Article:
|Year : 2017 | Volume
| Issue : 2 | Page : 75-81
Treatment satisfaction, medication adherence, and blood pressure control among adult Nigerians with essential hypertension
Gabriel Uche Pascal Iloh1, Agwu Nkwa Amadi2
1 Department of Family Medicine, Federal Medical Centre, Umuahia, Abia State; Department of Public Health, Federal University of Technology, Owerri, Imo State, Nigeria
2 Department of Public Health, Federal University of Technology, Owerri, Imo State, Nigeria
|Date of Web Publication||18-May-2017|
Gabriel Uche Pascal Iloh
Department of Family Medicine, Federal Medical Centre, Umuahia, Abia State
Source of Support: None, Conflict of Interest: None
BACKGROUND: Hypertension treatment satisfaction has been the subject of recent research particularly in developing countries and is widely recognized as patient-oriented outcome of quality of care. However, in Nigeria, little is known on the role of hypertensive treatment satisfaction on medication adherence and blood pressure (BP) control.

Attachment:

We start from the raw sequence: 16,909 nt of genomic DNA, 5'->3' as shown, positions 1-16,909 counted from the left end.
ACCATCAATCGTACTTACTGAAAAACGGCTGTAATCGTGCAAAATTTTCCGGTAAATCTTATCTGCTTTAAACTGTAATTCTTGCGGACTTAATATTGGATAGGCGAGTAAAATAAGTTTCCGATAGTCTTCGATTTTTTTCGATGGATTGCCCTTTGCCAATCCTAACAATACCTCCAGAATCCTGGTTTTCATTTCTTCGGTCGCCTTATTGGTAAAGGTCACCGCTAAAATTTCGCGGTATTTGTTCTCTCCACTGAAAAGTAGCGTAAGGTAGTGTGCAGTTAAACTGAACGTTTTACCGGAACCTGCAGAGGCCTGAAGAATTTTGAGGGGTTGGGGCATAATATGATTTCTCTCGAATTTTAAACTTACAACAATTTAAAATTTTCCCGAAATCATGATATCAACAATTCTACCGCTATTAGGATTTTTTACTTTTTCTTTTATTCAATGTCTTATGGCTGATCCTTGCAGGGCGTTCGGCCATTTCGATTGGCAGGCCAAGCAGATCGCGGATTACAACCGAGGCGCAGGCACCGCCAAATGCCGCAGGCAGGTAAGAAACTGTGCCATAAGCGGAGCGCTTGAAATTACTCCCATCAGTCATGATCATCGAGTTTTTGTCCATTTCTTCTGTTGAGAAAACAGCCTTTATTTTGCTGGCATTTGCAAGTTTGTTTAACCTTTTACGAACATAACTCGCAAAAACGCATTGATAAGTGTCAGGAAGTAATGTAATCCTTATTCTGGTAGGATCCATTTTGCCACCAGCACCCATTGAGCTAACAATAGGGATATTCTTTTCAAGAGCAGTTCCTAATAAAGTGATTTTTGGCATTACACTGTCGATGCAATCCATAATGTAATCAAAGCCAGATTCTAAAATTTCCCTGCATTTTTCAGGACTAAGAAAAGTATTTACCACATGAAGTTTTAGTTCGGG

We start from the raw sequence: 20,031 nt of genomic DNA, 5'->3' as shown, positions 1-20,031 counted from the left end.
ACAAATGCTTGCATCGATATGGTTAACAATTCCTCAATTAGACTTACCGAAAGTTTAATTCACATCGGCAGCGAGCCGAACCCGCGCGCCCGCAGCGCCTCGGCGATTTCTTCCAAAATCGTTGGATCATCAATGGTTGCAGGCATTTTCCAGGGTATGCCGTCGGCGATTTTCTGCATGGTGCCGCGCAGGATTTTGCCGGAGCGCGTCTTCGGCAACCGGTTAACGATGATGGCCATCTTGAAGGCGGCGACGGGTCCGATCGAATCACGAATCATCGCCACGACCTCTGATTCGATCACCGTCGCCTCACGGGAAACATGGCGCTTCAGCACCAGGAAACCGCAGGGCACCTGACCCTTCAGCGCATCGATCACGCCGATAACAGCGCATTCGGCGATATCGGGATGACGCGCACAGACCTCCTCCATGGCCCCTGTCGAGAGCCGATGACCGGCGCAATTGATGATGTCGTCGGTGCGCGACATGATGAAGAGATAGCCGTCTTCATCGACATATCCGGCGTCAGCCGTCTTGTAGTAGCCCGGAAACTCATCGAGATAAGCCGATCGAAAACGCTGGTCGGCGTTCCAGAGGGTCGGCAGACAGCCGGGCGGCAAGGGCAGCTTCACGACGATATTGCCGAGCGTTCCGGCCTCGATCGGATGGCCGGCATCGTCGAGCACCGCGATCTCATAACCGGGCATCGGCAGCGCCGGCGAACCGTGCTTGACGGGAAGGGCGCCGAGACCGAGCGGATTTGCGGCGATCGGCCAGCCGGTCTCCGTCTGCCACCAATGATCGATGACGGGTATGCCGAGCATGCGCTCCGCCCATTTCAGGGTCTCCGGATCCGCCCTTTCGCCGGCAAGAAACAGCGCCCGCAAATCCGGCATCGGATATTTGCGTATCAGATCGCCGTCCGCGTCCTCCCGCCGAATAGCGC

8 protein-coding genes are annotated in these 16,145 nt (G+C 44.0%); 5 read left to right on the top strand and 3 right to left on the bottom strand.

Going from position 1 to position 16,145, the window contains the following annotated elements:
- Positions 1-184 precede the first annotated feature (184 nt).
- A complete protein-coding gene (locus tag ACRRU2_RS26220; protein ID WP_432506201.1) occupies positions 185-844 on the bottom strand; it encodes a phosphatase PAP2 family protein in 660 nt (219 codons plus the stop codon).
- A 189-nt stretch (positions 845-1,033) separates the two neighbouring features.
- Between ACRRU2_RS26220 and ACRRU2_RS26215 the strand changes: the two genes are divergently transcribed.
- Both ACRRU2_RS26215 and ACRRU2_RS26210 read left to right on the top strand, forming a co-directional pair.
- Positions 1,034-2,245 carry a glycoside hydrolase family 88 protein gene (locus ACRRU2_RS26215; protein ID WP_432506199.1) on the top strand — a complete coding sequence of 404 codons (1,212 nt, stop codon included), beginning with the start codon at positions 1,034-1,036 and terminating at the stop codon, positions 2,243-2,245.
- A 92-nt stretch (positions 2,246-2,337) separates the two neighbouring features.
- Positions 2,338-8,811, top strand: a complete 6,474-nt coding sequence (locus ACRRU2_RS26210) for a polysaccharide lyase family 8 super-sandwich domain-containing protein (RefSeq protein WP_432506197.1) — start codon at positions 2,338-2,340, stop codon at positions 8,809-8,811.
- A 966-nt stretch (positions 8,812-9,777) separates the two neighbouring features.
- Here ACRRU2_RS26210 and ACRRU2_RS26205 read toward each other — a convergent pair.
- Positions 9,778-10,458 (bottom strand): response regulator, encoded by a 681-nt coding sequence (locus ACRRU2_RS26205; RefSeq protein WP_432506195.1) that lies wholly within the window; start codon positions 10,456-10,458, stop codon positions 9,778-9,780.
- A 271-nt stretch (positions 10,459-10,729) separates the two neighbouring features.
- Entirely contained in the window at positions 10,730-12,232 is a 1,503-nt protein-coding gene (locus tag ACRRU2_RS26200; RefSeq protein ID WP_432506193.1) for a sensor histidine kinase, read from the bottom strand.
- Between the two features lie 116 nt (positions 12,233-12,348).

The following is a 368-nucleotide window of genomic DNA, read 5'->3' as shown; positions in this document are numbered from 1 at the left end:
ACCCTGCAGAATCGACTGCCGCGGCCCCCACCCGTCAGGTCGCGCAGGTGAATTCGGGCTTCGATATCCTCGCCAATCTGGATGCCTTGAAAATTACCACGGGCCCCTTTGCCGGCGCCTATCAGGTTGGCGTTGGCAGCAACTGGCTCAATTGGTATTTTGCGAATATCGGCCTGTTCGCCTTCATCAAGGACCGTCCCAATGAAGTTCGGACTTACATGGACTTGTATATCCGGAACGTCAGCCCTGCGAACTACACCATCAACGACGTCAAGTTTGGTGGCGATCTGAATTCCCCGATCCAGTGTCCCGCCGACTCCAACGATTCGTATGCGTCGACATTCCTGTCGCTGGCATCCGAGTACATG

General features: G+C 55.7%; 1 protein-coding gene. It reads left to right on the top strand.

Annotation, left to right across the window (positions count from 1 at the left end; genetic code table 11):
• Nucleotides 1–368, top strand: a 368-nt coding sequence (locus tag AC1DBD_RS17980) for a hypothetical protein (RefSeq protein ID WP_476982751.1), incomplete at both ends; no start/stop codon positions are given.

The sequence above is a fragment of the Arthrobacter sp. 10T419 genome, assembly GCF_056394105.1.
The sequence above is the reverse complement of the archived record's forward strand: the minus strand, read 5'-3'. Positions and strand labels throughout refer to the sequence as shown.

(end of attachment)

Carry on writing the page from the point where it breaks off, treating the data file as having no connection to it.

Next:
AIM: The study was aimed at determining the role of treatment satisfaction in medication adherence, and BP control among adult Nigerians with essential hypertension.
MATERIALS AND METHODS: A descriptive study was carried out on 140 adult hypertensive patients who have been on treatment for at least 6 months at a primary care clinic in Nigeria. Hypertension treatment satisfaction and medication adherence were assessed in the previous 30 days using pretested, interviewer-administered questionnaire on self-reported satisfaction and adherence to therapy, respectively. A goal BP control referred to BP of < 140/90 mmHg at the end of study visit.
RESULTS: The age of the study participants ranged from 32 to 83 years with mean age of 52 ± 7.4 years. There were 56 (40.0%) male and 84 (60.0%) female. Hypertension treatment satisfaction, medication adherence, and BP control rates were 78.6%, 42.9%, and 35.0%, respectively. Hypertension treatment satisfaction was significantly associated with medication adherence (P = 0.01) and BP control (P = 0.031).
CONCLUSION: This study has demonstrated variabilities in treatment satisfaction, medication adherence, and BP control among the study population. Medication adherence and BP control were significantly associated with treatment satisfaction. This study urges consideration of treatment satisfaction alongside with medication adherence and BP control.